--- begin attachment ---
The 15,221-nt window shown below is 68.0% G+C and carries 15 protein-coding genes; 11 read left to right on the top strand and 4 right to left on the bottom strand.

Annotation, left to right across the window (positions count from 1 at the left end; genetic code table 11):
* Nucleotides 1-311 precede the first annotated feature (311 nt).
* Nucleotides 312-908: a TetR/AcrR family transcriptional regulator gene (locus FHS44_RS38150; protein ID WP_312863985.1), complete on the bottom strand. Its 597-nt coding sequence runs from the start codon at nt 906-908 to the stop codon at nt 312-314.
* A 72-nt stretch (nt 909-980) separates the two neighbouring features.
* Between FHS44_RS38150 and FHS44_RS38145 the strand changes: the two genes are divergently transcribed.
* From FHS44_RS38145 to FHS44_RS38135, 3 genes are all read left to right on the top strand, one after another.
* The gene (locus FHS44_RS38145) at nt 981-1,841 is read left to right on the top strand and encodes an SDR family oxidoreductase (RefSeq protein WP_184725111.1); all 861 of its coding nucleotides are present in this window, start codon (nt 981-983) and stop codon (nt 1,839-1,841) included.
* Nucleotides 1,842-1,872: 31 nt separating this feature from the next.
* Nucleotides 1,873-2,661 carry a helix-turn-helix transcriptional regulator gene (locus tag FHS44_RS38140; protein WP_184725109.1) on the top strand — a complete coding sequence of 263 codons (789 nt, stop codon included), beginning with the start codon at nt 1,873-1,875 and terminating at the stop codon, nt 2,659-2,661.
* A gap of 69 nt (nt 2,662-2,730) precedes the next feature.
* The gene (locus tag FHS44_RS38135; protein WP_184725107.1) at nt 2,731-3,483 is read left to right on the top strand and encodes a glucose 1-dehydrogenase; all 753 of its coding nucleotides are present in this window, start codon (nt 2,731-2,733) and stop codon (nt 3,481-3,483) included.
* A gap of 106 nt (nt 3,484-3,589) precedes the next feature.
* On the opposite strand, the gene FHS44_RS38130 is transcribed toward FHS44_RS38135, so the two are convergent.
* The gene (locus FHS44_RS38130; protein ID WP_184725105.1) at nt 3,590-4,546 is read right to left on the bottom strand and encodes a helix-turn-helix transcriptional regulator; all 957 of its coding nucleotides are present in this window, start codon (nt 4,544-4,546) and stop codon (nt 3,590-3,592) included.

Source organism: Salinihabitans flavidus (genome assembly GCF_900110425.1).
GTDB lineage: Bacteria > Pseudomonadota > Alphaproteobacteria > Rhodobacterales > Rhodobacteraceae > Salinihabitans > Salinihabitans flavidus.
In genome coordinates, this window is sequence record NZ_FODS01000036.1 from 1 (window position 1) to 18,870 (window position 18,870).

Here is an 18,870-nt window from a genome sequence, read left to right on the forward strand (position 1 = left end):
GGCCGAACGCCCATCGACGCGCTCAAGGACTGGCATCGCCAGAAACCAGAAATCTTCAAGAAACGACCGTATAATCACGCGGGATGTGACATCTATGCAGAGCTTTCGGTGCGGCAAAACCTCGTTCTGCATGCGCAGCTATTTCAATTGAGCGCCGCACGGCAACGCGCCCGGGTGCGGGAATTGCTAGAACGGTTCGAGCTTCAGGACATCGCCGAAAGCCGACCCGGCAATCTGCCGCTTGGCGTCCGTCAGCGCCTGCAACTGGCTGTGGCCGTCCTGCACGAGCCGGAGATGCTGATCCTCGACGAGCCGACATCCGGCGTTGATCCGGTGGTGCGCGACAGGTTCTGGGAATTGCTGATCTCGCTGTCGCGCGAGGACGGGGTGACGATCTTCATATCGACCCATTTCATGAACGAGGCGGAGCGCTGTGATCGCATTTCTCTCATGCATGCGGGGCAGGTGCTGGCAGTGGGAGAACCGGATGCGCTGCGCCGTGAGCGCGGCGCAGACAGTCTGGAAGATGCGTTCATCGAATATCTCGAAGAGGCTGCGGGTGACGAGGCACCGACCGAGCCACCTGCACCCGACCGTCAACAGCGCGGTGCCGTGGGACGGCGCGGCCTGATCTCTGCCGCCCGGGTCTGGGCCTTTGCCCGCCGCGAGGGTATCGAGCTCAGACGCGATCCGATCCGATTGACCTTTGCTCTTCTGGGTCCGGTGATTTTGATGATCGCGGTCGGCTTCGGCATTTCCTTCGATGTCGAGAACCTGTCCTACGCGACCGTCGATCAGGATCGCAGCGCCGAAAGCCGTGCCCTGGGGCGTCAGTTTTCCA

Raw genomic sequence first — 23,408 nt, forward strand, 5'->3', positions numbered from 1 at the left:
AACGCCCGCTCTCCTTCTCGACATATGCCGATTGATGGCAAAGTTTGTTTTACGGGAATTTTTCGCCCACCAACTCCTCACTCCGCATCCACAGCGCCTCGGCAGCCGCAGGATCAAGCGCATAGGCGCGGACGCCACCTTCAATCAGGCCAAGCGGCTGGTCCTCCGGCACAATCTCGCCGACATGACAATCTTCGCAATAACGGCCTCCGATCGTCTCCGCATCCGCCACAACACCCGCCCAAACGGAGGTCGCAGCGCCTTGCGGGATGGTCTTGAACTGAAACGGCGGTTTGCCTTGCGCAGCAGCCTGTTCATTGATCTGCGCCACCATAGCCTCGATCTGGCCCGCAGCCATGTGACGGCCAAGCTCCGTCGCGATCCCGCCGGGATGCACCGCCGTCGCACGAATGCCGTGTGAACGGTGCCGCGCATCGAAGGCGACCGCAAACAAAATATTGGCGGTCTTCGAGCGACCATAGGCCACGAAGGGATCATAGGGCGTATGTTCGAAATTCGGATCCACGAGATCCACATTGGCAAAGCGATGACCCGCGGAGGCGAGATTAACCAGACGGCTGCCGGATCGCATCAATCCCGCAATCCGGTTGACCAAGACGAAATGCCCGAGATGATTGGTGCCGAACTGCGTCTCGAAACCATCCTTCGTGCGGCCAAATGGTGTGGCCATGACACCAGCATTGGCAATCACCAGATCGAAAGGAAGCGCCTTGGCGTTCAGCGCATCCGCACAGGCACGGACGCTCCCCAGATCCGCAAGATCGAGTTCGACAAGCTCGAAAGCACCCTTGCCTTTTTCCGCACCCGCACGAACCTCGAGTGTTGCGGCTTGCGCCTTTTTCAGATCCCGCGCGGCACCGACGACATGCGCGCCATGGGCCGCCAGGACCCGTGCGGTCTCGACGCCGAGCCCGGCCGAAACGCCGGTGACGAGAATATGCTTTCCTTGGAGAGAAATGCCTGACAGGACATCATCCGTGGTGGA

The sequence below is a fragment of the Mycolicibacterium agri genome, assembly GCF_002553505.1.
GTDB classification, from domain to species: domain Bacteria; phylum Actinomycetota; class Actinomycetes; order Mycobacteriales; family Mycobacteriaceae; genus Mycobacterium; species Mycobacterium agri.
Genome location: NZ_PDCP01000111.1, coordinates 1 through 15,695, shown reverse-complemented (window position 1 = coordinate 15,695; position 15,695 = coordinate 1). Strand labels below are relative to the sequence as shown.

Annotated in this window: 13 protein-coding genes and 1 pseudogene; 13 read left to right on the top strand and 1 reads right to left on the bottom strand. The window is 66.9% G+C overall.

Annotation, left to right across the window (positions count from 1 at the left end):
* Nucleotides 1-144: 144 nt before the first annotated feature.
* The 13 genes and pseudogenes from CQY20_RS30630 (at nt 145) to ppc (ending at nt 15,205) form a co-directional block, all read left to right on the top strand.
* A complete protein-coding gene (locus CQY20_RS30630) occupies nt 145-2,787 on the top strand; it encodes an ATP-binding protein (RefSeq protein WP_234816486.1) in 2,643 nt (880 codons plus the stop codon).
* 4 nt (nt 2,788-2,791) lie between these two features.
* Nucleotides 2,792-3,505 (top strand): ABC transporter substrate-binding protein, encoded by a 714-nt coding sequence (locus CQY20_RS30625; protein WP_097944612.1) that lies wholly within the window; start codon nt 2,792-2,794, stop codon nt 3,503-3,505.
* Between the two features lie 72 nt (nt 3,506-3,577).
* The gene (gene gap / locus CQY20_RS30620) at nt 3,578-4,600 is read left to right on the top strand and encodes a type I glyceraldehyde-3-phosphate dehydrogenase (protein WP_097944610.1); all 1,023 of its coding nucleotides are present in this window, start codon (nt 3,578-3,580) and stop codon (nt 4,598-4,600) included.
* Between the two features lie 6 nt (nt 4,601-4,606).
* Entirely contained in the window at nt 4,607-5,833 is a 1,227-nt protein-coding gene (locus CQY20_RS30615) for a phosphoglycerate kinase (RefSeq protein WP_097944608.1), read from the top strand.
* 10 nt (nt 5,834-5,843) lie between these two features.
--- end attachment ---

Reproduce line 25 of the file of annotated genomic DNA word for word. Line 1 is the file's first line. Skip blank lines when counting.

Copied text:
Genome location: NZ_PDCP01000111.1, coordinates 1 through 15,695, shown reverse-complemented (window position 1 = coordinate 15,695; position 15,695 = coordinate 1). Strand labels below are relative to the sequence as shown.